Overthinking can be a musician’s worst enemy. If you’re preoccupied with hitting the right notes, following the sheet music precisely, or worrying about what the audience thinks, it’s easy to fall out of the flow of the music. Overthinking can lead to hesitation, anxiety, and a lack of emotional connection with the music you’re creating.
First Guess is Best
Everything stops while we double-check to ensure we’re correct. If we try to do something we already know how to do, we will only mess it up. Don’t try to do it. Just do it. Ninety-nine percent of the second guesses I witness move from the correct note to the incorrect one and back to the correct one after the beat has passed. The beat moves on with or without you. When we cut out the thinking middleman, our actions can flow with the music.
Music is a means of emotional expression, and when we overthink, we often lose the spontaneity and raw emotion that make music powerful. Instead of letting the music flow through us, we become mechanical and detached. Playing music without thinking requires practice and trust in oneself. When we let go of overthinking and immerse ourselves fully in the music, we can create truly magical and deeply moving performances.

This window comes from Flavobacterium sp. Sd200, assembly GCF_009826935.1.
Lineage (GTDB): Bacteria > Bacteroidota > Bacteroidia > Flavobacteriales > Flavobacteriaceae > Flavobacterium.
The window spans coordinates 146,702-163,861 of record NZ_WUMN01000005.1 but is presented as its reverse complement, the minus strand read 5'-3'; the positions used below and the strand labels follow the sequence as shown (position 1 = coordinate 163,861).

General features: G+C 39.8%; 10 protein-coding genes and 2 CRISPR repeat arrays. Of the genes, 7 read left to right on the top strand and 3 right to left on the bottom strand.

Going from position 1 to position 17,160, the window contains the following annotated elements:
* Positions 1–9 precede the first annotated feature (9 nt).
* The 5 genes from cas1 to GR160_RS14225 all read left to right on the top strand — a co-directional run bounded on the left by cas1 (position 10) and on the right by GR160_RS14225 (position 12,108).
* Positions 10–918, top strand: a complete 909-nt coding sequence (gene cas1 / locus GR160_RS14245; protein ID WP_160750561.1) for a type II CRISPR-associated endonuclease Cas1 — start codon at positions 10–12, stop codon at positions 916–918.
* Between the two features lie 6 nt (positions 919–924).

Lost in Thought
This world is filled with distractions built to tickle the thinking process into action. Plenty of clever advertisers are being paid to get your attention, and their ads are everywhere. They are hard to miss. Before you know it, you’ve got a song in your head, and a pink elephant is dancing on a stage in your imagination. Is yours wearing a top hat like mine? Wait, are we lost in thought?
Getting lost in thought is easy. Maybe you have more than one voice talking up there. Are you talking with yourself, or is there someone else? If you are a witness to this conversation, perhaps there are three. In “Your Inner Musician,” we learned that we have three centers for neural communication in our bodies, and in “Your Inner Musician Two: Electric Boogaloo,” we learned about the seven energy centers. Our human instrument has so much going on that we could think about if we choose to, but before we start thinking without thinking, let’s explore the way we think.
Who’s Talking Now
Imagine the brain in your belly, one in your heart, and the busy body of a brain in your head all have voices. The gut says, “I want cake.” The brain chimes in, “No, it isn’t a healthy breakfast. We must be healthy.” The belly retorts, “But eggs and milk are in that cake, which sounds like breakfast to me.” The heart whispers, “Guys, we aren’t even hungry. Let’s skip lunch and check on our friend.” They all have different agendas that fit the personality you might attribute to each organ.